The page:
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I met with a colleague last month with whom I'm partnering to create a system that can help organizations monitor and respond to patient and family concerns, questions and compliments in real time using their own devices.
Who wouldn't want that in their organization? Get on top of situations. Promote positive word of mouth. Set up the organization for better HCAHPS responses.
Turns out some organizations want to run the other way.
The platform allows organizations to get data in real time. And with that comes responsibility. The organization must act on it and align their processes and workflows to become a responsive organization. Not every organization is ready to or willing to do this.
For those readers following the black cloud over our family's head this year, you know that my wife's brother and then my sister passed away less than a month apart earlier this year. On Aug. 23, so did my father-in-law, Lou. He was hospitalized July 3 and never made it home. While 51 days of his hospital experience were miserable, the last day of his life was peaceful and dignified.
His last day was spent in hospice, administered in the hospital through a separate company not affiliated with the hospital. The culture difference was glaring. And hospice workers were truly caring.
First, they respected the family's wishes. I married into a large Irish family and there were probably 20 of us around his bed as they withdrew support. Even a cousin from Northern Ireland, a priest, came over and administered last rites. Crowd control was not an issue. The hospice nurse simply let us have our space while she explained necessary information in a respectful manner.
Earlier this year I attended a World Health Care Congress session on employee health. The head of Comcast's human resources spoke. He offered a different perspective on addressing employees' health.
Comcast focuses less on specific programs to promote employee wellness (benefits, wellness centers) and more on the underlying triggers that cause bad health to manifest.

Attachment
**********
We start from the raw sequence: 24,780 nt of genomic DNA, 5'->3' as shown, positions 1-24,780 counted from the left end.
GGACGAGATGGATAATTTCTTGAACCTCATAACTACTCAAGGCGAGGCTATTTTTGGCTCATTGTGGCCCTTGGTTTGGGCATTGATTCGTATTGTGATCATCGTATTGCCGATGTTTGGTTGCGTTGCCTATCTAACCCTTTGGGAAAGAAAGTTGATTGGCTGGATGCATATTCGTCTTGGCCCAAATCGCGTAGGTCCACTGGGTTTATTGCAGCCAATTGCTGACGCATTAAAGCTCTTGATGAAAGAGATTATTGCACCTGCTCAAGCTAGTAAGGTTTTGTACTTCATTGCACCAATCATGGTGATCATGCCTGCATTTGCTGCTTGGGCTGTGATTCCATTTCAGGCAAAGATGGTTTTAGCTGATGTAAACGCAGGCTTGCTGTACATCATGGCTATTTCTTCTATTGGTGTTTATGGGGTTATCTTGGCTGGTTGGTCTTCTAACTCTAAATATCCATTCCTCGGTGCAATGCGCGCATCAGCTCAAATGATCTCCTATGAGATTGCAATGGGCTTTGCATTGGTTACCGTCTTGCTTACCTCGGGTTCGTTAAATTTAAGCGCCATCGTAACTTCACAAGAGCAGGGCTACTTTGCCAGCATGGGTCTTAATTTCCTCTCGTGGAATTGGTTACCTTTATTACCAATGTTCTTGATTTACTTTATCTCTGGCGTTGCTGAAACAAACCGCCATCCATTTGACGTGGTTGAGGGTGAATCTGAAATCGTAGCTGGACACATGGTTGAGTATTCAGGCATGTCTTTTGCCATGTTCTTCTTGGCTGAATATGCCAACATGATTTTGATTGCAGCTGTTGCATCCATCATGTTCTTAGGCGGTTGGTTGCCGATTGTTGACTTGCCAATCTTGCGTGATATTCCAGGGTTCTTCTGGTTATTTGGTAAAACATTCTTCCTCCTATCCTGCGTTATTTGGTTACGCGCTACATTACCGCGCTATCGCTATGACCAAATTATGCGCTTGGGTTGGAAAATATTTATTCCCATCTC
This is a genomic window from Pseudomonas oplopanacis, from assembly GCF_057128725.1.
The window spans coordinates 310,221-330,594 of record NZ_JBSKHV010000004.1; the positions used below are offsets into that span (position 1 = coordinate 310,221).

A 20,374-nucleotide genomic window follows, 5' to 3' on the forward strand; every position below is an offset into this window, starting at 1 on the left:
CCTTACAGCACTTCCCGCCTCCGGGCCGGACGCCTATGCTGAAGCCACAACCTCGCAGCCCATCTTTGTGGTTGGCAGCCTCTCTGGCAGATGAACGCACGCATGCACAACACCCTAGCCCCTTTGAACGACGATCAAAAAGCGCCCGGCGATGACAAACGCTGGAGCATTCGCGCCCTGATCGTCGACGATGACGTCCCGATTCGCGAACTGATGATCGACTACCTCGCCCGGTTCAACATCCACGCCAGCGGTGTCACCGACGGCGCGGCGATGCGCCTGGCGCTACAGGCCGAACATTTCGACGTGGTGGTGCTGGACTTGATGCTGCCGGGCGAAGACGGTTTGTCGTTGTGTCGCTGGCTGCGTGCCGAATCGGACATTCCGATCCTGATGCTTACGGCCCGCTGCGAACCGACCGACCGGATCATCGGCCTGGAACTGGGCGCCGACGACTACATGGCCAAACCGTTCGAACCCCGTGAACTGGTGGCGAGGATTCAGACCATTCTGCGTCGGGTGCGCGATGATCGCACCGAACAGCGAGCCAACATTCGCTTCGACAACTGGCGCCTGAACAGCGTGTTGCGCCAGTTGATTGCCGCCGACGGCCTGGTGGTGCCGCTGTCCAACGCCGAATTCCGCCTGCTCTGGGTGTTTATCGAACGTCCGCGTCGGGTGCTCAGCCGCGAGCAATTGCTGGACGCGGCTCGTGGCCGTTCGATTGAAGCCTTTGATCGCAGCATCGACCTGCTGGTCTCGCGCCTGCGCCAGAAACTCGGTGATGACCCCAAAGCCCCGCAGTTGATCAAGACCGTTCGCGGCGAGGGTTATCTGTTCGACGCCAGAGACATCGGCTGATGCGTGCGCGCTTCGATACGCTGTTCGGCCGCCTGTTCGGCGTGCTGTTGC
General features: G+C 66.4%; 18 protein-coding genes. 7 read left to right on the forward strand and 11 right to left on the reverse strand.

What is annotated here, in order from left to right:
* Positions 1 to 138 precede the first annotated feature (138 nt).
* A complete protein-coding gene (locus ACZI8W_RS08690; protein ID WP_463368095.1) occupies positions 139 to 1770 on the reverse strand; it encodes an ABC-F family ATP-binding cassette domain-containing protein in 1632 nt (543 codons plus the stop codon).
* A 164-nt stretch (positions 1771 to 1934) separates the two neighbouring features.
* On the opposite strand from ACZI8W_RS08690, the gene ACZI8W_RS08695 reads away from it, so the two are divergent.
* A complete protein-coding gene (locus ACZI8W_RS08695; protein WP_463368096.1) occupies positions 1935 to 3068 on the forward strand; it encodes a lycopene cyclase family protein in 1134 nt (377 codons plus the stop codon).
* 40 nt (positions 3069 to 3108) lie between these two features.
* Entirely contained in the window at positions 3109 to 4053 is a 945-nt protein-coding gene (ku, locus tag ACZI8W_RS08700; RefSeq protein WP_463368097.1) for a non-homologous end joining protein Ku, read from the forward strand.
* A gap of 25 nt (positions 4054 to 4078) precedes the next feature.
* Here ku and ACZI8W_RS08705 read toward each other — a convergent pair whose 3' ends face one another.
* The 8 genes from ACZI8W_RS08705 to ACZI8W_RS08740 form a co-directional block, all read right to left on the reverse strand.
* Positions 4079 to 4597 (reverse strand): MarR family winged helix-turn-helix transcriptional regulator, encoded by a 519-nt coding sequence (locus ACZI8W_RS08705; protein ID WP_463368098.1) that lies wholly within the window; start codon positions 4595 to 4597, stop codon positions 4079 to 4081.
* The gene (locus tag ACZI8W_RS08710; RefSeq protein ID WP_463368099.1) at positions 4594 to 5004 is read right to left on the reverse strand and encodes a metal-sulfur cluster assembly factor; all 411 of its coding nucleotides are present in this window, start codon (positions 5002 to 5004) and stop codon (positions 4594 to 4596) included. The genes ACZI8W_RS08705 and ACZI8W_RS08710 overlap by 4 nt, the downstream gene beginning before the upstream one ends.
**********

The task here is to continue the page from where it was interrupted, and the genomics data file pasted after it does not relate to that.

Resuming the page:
He cited something I hadn't heard of before. It was Eliza Corporation's Engagement Index. This tool examines life context issues while predicting how those issues impact health, spending and satisfaction--ultimately expanding the definition of health.
I was in theDistrict of Columbia in April, and at a meeting the idle chitchat turned to a lively conversation about Uber. Ever heard of it? I hadn't.
Uber, through the Uber App, seamlessly connects riders to drivers. At its basic level, it is a cross between taxi and car service. Founded in 2009, it is in 70 cities today. And taxi companies are not too happy.
See, Uber takes the yucky out of the taxi experience and then enhances that experience with the mobile app. I was in New York City for my birthday. Having downloaded the app, I said to my wife, "Let's try this." All I can say is, "Wow."
"The real measures have to come from the heart not ROI."
That is the message that Cleveland Clinic President and CEO Toby Cosgrove, M.D., shared as he opened the Cleveland Clinic's 2014 Patient Experience Empathy and Innovation Summit on May 19. Despite all the metrics that have descended upon providers and the carrots and sticks that sometime spur interest in patient experience, it really comes down to measures from the heart or doing the right thing.
When I speak at various conferences and hospital leadership events, I dummy down my message about patient experience--simply, we over-complicate it. We need to step back, catch our breath and use common sense. Here are some nonhealthcare examples:
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